Broward News

The Value of JonBenet

Oh, the oh-so-responsible media types are up in arms. They're peppering Romenesko lately, complaining about the excessive coverage of the JonBenet Ramsey murder case. The attention, complains Denver Post columnist Cindy Rodriguez put it, "won't improve public schools, solve the illegal immigration crisis, bring down gas prices, improve our economy or end the war in Iraq." Washington Post media critic Howard Kurtz was contrite about it on his CNN show, Reliable Sources: "People now expect wretched excess in cases involving pretty young white women and, sadly, we deliver."

Yes, but if there's one thing more predictable than that, it's that folks like Kurtz will complain about the coverage the next day. The thing is that the JonBenet coverage does have meaning and value. Of course the coverage won't improve the public schools or solve the crisis in the Middle East, but it does spark the national imagination. It gets people thinking about issues like parenthood, pedophilia and pageants. It compels our attention, forces us to contemplate both innocence and monsters. And, yes, it entertains us.

And education reporters are still working and the reporters in Lebanon haven't fled to Boulder. Their work might not get the same play for a few days, but the work is getting done nonetheless.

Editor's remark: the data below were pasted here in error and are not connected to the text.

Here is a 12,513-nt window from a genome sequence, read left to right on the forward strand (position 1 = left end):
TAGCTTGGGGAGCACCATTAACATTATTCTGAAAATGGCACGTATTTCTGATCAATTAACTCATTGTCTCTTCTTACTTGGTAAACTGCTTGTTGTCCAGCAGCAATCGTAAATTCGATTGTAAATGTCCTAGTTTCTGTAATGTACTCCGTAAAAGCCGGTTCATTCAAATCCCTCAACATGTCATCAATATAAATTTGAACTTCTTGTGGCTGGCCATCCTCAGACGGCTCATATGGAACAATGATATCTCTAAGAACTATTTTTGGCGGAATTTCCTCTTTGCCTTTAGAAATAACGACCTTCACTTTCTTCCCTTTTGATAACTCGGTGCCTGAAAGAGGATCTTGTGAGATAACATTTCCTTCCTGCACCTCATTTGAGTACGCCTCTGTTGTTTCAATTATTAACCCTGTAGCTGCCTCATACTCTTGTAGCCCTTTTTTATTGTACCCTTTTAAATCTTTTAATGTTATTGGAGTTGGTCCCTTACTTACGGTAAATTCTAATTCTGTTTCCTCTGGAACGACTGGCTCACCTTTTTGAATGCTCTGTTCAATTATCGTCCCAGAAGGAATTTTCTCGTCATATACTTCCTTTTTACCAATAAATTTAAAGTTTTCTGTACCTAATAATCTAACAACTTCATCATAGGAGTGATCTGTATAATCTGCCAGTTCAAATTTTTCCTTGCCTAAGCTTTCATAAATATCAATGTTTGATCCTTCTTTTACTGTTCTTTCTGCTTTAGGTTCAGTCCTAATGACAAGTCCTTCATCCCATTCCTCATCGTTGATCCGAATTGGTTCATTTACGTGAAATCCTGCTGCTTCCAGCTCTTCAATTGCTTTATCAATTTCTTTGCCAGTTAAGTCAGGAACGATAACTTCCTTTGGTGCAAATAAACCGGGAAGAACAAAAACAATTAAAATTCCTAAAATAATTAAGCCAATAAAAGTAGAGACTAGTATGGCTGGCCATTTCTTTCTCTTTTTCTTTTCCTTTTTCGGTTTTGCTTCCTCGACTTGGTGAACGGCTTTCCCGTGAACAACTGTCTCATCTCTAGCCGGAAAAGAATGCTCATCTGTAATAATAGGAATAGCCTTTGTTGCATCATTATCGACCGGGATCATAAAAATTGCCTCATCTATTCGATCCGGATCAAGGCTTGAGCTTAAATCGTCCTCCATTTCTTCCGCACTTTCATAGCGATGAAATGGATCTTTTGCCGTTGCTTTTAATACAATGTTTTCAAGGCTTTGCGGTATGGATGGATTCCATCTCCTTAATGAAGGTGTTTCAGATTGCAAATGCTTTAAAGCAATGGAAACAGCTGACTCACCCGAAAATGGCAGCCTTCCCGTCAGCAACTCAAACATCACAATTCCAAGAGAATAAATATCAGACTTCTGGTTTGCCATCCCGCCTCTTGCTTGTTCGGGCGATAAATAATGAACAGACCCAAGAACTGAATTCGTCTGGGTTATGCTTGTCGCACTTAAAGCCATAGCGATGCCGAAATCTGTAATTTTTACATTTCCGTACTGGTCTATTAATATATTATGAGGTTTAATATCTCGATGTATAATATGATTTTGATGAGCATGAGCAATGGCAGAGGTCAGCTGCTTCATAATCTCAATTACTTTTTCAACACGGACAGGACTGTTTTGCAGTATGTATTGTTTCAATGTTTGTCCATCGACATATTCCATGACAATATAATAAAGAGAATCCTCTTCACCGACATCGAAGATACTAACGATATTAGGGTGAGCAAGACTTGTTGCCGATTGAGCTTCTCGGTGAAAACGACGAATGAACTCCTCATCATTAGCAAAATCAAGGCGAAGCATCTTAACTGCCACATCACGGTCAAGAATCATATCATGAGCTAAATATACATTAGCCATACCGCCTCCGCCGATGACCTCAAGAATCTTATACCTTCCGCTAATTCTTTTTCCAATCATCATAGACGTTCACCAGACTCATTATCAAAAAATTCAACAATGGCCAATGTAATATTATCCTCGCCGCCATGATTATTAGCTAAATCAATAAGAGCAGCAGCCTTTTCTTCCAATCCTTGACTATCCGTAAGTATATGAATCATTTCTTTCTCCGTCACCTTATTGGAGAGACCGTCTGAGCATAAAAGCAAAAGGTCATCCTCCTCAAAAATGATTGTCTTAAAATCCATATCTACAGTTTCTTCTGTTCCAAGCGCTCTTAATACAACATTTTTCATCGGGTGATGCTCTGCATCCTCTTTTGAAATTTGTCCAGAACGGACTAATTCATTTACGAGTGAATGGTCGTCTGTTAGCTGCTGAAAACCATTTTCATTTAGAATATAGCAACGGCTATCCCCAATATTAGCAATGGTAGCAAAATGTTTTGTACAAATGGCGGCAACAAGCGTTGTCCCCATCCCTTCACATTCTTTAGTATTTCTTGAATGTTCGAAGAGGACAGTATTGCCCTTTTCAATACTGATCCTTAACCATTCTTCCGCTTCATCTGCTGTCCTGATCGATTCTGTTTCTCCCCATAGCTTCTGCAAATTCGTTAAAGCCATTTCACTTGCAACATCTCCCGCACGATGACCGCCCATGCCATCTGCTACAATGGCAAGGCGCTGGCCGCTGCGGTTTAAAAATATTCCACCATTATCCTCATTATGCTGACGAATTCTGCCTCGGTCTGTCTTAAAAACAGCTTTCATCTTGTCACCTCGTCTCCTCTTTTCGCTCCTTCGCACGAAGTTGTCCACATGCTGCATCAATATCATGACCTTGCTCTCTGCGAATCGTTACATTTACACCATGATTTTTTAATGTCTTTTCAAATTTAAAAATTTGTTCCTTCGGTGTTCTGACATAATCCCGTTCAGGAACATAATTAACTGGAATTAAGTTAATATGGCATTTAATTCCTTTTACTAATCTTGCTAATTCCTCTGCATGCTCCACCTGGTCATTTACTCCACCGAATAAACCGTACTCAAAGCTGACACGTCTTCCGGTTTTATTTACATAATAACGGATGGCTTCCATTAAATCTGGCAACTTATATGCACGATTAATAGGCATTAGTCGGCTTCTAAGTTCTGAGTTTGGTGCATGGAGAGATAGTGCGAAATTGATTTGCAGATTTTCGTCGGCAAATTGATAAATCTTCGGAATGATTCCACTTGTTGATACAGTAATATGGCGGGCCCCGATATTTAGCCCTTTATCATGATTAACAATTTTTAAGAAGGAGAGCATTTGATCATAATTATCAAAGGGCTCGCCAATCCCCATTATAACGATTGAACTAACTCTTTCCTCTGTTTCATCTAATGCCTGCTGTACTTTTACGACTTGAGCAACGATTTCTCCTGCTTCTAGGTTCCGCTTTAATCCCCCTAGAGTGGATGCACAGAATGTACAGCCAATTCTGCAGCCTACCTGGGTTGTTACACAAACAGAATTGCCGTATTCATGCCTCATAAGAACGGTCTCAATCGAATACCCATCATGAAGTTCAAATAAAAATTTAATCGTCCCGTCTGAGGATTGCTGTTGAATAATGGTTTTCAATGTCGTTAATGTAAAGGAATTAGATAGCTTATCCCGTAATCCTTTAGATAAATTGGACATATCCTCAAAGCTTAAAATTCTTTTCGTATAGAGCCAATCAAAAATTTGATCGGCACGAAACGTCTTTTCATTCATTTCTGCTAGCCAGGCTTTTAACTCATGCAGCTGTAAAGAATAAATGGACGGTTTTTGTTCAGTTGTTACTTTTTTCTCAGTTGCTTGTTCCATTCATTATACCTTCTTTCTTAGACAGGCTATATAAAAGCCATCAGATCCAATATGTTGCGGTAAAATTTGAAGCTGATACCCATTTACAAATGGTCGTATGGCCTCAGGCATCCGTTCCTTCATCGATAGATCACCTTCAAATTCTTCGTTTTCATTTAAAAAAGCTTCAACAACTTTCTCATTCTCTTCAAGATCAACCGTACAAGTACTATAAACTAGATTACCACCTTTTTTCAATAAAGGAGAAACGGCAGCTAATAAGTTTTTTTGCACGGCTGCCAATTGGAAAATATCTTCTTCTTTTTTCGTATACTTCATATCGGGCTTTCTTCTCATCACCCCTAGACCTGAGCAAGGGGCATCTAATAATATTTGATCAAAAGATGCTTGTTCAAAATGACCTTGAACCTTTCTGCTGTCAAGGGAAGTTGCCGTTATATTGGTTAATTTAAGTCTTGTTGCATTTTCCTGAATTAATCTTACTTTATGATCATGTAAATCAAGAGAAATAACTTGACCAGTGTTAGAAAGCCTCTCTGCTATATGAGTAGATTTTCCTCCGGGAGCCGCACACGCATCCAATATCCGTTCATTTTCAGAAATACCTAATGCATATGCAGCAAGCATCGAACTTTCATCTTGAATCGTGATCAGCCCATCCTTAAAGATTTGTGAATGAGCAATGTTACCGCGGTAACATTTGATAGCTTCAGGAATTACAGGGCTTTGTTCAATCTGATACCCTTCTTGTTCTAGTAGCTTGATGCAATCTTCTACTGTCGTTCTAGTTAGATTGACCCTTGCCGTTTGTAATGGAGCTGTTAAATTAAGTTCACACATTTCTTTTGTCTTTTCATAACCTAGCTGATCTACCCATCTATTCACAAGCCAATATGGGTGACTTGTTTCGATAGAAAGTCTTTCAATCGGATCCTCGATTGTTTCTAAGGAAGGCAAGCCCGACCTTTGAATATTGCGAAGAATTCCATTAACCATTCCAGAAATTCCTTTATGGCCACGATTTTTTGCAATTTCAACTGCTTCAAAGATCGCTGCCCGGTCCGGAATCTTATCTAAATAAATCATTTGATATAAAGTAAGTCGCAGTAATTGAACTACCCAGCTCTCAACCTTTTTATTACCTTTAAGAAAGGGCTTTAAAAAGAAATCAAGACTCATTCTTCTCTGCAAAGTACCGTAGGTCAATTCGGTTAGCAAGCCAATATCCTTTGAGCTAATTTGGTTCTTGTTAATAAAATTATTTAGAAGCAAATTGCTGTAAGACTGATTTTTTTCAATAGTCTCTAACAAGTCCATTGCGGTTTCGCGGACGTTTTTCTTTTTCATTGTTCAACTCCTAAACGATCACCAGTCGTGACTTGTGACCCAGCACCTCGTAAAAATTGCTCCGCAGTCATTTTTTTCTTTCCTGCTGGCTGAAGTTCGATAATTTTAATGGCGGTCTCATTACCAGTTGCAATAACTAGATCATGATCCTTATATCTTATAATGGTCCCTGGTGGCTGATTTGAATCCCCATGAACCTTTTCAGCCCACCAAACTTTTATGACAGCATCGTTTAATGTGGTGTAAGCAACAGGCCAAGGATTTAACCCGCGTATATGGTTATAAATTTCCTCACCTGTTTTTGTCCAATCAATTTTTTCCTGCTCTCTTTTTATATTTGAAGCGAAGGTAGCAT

Can it become too much? Yes. Ask MSNBC about that, especially after Rita Cosby's special last night on the L.A. jail. Why did Cosby spend an hour detailing the mean cells of the jail? Because it's John Mark Karr's new home. That's too much. But CNN has been responsible, it seems to me, and the newspaper coverage has been just about right. There's a reason this story has such long legs: People care about it and want to know more. The media is delivering a true service by at least trying quench, no matter what the the sticks in the mud might say.

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Journalist Bob Norman has been raking the muck of South Florida for the past 25 years. His work has led to criminal cases against corrupt politicians, the ouster of bad judges from the bench, and has garnered dozens of state, regional, and national awards.
Contact: Bob Norman